One of the coolest things about Android is how flexible and customizable the platform is. You can replace practically any part of the system with a third-party alternative; you're never stuck using something just because that's the way it ships.
There are few better places to flex that power than with the on-screen keyboard. While the stock Android keyboard is certainly not bad -- and has actually gotten quite good, with the changes introduced in Android 4.0 and more recently 4.2 -- there are plenty of interesting alternatives available. And one of them just got very interesting.
I'm talking about SwiftKey Flow, the new beta version of the popular SwiftKey keyboard released this morning. SwiftKey Flow adds support for gesture-based typing, which means you can type by sliding your finger from one key to another without lifting it off the screen.
The app is currently available as a free beta download from SwiftKey's website. SwiftKey has yet to announce whether the final version of the keyboard will be integrated into its existing apps or sold as a separate application.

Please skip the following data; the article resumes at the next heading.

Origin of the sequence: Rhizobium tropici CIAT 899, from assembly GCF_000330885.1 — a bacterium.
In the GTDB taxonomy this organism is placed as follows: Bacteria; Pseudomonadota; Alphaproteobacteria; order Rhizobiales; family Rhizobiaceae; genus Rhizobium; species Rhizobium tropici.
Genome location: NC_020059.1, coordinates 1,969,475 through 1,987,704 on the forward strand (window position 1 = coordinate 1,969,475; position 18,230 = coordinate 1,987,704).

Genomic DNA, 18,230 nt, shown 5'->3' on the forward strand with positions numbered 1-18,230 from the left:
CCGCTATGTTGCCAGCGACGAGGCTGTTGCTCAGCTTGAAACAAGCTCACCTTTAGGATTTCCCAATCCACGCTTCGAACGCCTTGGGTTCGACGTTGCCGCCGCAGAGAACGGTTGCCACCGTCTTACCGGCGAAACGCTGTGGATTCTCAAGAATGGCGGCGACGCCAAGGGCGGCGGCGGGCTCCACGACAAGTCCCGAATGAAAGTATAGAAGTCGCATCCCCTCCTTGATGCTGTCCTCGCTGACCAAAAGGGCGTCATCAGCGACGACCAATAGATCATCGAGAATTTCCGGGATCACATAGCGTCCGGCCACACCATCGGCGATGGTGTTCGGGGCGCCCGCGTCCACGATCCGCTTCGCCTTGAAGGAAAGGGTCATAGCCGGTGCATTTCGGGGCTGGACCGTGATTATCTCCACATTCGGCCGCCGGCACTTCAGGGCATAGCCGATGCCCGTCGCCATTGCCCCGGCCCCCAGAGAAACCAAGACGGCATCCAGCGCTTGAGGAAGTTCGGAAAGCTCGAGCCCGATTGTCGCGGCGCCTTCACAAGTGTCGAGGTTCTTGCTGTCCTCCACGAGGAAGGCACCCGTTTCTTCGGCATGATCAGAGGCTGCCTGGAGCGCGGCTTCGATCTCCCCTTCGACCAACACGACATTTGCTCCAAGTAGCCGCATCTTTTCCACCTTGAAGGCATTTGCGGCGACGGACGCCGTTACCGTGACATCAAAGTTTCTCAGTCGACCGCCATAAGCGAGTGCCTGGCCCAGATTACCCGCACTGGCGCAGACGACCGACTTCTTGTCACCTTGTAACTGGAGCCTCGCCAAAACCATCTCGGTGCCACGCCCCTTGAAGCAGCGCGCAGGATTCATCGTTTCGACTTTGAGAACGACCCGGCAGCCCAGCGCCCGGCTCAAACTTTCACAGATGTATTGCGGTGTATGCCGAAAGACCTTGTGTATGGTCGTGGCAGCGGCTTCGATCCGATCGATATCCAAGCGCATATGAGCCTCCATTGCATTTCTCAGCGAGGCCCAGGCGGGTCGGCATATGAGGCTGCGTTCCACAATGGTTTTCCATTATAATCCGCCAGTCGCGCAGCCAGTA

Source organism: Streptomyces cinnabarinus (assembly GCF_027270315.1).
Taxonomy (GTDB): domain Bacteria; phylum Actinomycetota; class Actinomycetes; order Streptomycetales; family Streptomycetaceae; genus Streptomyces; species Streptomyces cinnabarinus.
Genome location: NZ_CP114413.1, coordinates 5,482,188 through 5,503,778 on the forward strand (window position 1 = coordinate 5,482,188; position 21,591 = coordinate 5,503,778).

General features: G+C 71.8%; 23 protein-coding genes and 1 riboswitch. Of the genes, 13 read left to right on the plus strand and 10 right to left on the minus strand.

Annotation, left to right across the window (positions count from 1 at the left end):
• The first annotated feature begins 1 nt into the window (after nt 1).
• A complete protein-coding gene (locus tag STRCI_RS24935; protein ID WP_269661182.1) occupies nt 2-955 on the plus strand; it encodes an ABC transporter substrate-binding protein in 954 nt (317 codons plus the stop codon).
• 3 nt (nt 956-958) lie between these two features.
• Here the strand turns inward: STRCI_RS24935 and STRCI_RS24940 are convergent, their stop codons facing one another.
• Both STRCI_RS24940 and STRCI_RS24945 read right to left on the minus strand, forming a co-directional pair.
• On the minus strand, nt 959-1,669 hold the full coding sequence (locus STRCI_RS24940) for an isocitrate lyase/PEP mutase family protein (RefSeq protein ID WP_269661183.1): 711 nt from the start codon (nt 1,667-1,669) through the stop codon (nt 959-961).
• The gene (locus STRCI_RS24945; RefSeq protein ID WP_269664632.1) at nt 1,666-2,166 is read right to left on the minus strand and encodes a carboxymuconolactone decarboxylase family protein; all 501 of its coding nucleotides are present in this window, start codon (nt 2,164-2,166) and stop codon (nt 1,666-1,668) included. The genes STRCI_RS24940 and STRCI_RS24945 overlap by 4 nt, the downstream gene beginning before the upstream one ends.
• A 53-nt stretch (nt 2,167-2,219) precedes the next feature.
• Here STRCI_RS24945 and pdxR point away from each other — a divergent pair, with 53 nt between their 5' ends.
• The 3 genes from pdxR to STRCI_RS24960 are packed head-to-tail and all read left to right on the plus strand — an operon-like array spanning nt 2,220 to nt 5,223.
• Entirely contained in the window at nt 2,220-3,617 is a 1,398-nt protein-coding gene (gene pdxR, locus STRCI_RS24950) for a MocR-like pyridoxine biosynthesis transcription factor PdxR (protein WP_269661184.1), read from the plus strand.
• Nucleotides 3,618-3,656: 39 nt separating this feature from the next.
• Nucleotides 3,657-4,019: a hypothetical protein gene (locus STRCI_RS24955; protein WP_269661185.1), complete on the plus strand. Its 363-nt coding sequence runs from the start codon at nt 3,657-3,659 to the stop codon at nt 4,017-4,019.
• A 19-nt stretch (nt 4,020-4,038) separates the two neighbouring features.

SwiftKey Flow: A powerful typing package
The concept of gesture-based typing isn't new to Android, of course, but the combination of that functionality with SwiftKey's already-excellent interface and word-prediction technology packs a powerful punch.
SwiftKey Flow's slide-to-type feature is incredibly accurate, rivaling the likes of veteran Android gesture-typing app Swype and the native gesture-typing functionality in Android 4.2. In my early tests of the app, I've struggled to produce many errors at all; even with sloppy swiping, SwiftKey Flow does a tremendous job of figuring out what you're trying to say.
While the basic slide-to-type method is the same as what you see in other applications, SwiftKey Flow does add in a significant new twist: When inputting with gestures, you don't even have to lift your finger between words. You can simply swipe down to the spacebar, then swipe back up and move into your next word -- allowing you to type entire sentences without ever stopping.
I've found the continuous-typing feature to work impressively well, though it does take a little practice to get used to the motion. The good news is that you don't have to use it; you can just as easily lift your fingers between words and do a more traditional slide-to-type movement if you'd prefer.
SwiftKey's word-prediction system is fully integrated with the new Flow setup: With longer words in particular, the app will often figure out what word you're going for before you finish inputting it. When the word you want appears above the keyboard, you can simply stop swiping and the app will fill in the rest.